Executive dysfunction in frontotemporal dementia is related to abnormalities in frontal white matter tracts
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- Tartaglia, M.C., Zhang, Y., Racine, C. et al. J Neurol (2012) 259: 1071. doi:10.1007/s00415-011-6300-x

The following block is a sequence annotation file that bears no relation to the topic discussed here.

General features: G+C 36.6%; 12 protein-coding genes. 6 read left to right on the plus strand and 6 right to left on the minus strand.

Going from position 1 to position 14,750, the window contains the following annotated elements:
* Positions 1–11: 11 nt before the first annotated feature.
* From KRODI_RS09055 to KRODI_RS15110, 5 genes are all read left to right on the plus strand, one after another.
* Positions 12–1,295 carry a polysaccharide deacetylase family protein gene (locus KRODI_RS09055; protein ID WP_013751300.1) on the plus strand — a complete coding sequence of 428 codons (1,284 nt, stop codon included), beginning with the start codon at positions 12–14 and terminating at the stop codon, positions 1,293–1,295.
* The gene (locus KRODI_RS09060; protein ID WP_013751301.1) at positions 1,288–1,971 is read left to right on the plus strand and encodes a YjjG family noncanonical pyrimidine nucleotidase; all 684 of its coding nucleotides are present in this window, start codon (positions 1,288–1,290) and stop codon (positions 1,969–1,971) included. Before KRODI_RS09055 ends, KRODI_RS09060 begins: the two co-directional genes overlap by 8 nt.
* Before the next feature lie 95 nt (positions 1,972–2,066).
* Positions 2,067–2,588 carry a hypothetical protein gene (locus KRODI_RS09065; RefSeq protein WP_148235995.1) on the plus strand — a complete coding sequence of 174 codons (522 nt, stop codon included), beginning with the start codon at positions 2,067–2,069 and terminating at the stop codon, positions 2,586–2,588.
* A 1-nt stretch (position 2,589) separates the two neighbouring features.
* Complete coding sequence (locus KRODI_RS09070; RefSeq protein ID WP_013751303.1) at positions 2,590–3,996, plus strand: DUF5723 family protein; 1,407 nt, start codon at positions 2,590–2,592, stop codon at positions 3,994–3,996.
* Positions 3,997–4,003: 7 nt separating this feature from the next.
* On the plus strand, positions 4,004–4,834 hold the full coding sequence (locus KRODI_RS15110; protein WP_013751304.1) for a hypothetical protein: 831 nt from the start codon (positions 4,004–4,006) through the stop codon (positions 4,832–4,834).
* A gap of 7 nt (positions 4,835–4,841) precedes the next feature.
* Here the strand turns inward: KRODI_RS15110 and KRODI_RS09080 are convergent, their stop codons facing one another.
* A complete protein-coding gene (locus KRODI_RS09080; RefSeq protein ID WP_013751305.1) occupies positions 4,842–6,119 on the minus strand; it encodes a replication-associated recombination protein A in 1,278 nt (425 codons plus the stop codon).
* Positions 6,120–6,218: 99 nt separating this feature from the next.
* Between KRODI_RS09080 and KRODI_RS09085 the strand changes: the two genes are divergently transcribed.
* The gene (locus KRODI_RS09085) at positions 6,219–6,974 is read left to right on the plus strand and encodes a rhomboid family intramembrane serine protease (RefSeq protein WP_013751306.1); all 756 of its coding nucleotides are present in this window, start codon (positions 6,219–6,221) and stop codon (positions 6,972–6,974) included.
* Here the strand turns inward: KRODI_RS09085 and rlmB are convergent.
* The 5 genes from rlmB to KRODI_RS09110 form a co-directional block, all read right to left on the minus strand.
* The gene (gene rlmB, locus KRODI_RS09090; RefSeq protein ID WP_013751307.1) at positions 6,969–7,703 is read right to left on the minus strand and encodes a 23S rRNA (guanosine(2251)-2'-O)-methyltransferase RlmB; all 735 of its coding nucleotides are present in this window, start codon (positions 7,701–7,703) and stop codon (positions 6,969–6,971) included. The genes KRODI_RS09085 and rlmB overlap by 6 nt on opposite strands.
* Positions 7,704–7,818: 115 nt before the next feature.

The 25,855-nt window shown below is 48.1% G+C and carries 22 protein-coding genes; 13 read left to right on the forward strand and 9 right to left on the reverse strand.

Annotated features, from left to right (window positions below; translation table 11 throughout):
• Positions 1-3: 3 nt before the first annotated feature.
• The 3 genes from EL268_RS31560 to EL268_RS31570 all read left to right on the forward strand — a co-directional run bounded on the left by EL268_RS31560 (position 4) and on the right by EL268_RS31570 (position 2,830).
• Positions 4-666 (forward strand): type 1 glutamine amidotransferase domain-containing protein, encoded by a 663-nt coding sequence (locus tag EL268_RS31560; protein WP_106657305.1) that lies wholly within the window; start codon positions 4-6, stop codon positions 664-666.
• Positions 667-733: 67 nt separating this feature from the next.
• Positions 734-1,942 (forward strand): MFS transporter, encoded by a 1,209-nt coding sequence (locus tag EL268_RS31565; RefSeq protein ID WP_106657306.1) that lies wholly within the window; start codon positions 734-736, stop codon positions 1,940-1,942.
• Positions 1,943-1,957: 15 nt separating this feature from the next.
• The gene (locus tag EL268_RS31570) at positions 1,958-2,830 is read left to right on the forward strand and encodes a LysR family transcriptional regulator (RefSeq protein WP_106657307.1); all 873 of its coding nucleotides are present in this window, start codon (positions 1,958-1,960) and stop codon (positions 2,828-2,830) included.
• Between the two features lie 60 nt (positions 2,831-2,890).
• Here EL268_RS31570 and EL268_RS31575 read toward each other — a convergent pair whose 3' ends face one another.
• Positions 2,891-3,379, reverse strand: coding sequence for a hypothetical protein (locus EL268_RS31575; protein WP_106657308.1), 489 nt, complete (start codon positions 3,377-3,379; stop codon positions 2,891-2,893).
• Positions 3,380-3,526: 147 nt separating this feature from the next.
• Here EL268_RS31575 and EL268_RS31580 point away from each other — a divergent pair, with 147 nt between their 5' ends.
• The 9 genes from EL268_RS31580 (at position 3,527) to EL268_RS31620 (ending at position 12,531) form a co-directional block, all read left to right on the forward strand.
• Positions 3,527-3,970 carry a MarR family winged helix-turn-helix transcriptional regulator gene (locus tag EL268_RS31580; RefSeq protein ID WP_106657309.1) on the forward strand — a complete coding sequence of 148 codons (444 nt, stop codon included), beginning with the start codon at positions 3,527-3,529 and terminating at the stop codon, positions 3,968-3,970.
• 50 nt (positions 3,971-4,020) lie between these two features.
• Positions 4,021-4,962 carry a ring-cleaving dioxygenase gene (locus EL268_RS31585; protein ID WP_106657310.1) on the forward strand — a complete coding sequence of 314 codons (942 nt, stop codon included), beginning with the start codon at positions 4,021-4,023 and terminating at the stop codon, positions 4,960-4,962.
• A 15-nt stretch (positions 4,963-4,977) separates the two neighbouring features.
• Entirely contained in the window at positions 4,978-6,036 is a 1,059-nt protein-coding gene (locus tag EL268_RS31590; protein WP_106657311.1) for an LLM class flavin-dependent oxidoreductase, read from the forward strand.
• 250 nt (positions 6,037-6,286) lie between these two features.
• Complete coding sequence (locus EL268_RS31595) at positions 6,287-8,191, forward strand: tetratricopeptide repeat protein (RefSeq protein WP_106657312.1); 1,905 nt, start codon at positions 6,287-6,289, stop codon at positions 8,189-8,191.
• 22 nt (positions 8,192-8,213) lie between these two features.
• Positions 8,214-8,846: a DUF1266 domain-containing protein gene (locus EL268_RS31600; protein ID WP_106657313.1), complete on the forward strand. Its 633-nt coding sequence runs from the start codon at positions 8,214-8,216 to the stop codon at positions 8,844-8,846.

Cognitive deficits in behavioral-variant frontotemporal dementia (bvFTD) and AD are linked to frontal and temporal lobe gray matter (GM) pathology. The aim of this study was to assess the relative contribution of white (WM) and GM abnormalities to cognitive dysfunction in bvFTD and AD. Fractional anisotropy (FA) for the corpus callosum, cingulum (Cg), and uncinate fasciculus (Unc) was determined in 17 bvFTD and 10 AD patients who underwent neuropsychological testing. Regressions were performed to assess the relative contribution of WM and GM abnormalities to cognitive deficits. Multiple regression analysis revealed that in bvFTD, the left anterior Cg FA was related to executive function, the right anterior Cg FA to visual-spatial attention and working memory, the right posterior Cg to visual-constructional abilities and the left Unc FA to Modified Trails Errors. After adding corresponding GM volumes, the left anterior Cg FA, the right anterior cingulate FA, the right posterior cingulate FA and the left uncinate FA remained significant predictors of the cognitive tasks. In the AD group, the left posterior Cg FA and right descending Cg FA were related to visual recall performance but did not remain significant predictors when GM volumes were added to the regression. These results suggest that reduced integrity of specific WM tracts contribute to cognitive deficits observed in bvFTD after accounting for GM atrophy. In AD, memory impairment was related to WM tract injury but this relationship was no longer observed when GM volumes were included.